Editor’s note: This blog is part of ImpactAlpha’s series, “Seeding Impact,” authored by participants in the Catalytic Capital Consortium (C3) Seeding Learning Labs. Key insights have been published in a C3 Guidance Note (for more, see the executive summary and full report). C3 sponsors ImpactAlpha’s catalytic capital coverage.
Catalytic capital is essential for funding the most innovative transactions with deep developmental impact that serve vulnerable populations that would be otherwise left behind.
The importance of catalytic capital in pushing the needle on high-impact transactions cannot be underestimated.
I believe that as catalytic investors, we have a responsibility to work collaboratively to ensure a more efficient process for our clients. This is especially critical for earlier-stage clients that are often juggling aggressive fundraising goals along with managing business operations. With a spirit of partnership, we can be engaged, proactive, and creative in efficiently supporting the most impactful projects.
I have jotted down a few ideas that I have learned through my experience at the U.S. Development Finance Corp., or DFC, and as a part of the C3 Seeding Learning Labs.
- Connect as a community. Each catalytic investor brings its own strengths, resources and idiosyncratic requirements. To leverage each investor’s ‘superpowers’, we must know each other and proactively build a catalytic investor community that knowledge shares and coordinates in critical areas such as business development, transaction structuring and capital deployment.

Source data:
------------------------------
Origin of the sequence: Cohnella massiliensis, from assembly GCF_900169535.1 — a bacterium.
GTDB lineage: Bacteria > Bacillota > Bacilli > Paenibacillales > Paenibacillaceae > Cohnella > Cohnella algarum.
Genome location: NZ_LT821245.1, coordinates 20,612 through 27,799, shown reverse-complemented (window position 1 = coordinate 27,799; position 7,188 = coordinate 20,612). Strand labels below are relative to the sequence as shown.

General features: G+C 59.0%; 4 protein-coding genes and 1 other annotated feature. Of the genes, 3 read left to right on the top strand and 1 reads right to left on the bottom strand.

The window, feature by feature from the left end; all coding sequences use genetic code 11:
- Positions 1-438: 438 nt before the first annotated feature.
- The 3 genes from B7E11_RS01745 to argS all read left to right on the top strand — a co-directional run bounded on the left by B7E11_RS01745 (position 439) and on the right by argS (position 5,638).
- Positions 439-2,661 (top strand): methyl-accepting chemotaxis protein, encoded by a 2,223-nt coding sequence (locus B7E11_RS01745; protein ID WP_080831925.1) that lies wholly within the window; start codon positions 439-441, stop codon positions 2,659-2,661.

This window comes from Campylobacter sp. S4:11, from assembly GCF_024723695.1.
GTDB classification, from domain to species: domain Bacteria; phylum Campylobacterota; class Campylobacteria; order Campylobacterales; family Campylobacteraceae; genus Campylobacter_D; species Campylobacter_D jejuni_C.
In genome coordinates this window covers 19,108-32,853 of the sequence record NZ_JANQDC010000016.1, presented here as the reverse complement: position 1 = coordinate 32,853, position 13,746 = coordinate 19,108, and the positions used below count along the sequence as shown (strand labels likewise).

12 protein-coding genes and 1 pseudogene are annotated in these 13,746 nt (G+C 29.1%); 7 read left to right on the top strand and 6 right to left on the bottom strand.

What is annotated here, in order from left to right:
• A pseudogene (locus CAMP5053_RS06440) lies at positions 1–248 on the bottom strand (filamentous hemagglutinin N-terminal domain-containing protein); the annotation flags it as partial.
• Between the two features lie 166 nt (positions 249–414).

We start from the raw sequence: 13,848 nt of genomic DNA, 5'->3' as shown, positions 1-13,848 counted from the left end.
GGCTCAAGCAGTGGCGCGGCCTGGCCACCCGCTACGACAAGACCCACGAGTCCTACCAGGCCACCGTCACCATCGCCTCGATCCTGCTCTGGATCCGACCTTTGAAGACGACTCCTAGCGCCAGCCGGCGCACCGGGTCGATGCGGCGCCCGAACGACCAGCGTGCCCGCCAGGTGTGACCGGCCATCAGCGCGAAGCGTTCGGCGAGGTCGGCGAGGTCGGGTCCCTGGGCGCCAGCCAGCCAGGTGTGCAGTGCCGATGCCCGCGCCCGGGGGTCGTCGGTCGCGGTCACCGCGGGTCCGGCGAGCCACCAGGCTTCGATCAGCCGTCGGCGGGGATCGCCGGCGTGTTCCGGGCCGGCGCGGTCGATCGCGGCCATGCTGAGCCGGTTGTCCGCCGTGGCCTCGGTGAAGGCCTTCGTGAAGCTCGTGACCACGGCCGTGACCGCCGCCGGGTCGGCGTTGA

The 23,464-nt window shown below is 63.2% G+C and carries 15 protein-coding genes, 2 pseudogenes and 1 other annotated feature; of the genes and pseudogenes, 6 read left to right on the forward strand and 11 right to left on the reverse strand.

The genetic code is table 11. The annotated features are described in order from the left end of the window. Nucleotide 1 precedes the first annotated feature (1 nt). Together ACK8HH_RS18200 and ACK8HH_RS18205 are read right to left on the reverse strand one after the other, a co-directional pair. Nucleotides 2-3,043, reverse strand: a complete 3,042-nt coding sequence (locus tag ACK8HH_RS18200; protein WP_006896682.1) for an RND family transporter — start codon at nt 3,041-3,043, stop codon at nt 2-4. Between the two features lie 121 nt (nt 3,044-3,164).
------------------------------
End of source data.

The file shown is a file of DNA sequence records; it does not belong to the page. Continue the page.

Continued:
A strong and engaged community can increase the number of transactions supported and amplify our collective impact.
- Encourage investor leadership: In some of the most efficient investor consortiums, there are typically one or two investors that emerge as the effective lead for the investor consortium. Typically, the lead investor is one of the larger or earliest investors and they lead by how they help drive the transaction forward.
When catalytic investors coalesce around a lead investor in the spirit of partnership, this can result in a more efficient engagement process for clients as they avoid a duplication of efforts, lead to consistent investor to client messaging, resulting in a smoother origination and closing process.
- Think big and start small: Many of the initiatives supported by catalytic capital are truly innovative and may initially stretch the limits of some of the larger institutional catalytic capital providers. Typically, it is easier to get started with a smaller group of investors that have more flexible capital mandates to support a proof of concept or pilot.
Once proven, the pilot can more easily scale over the longer term, provided it is structured with an appropriate framework for scaling.
At DFC, we utilize this strategy with our Portfolio for Impact & Innovation Program (PI2), which supports early-stage social enterprises and funds with innovative solutions to developmental challenges. Through the PI2 program, DFC has committed over $300 million in earlier stage financing to over 50 high-impact investments.
- Stage investor involvement: With a connected and committed community, catalytic capital investors can work together to sequence their funding in alignment with their investment mandate. Staged investor involvement can make the fundraising process easier for managers and entrepreneurs to navigate and ensure that investors are starting the process at the appropriate point in time based on their investment thesis.
Catalytic capital is unique in its ability to support game-changing transactions. As catalytic investors, we have a vital role to play in ensuring that we push the envelope on sustainable and equitable investment.
To maximize its potential, we should build investor communities that are pragmatic, collaborative, and creative in supporting the efficient deployment of catalytic capital.
Dia Martin is managing director at the U.S. International Development Finance Corporation.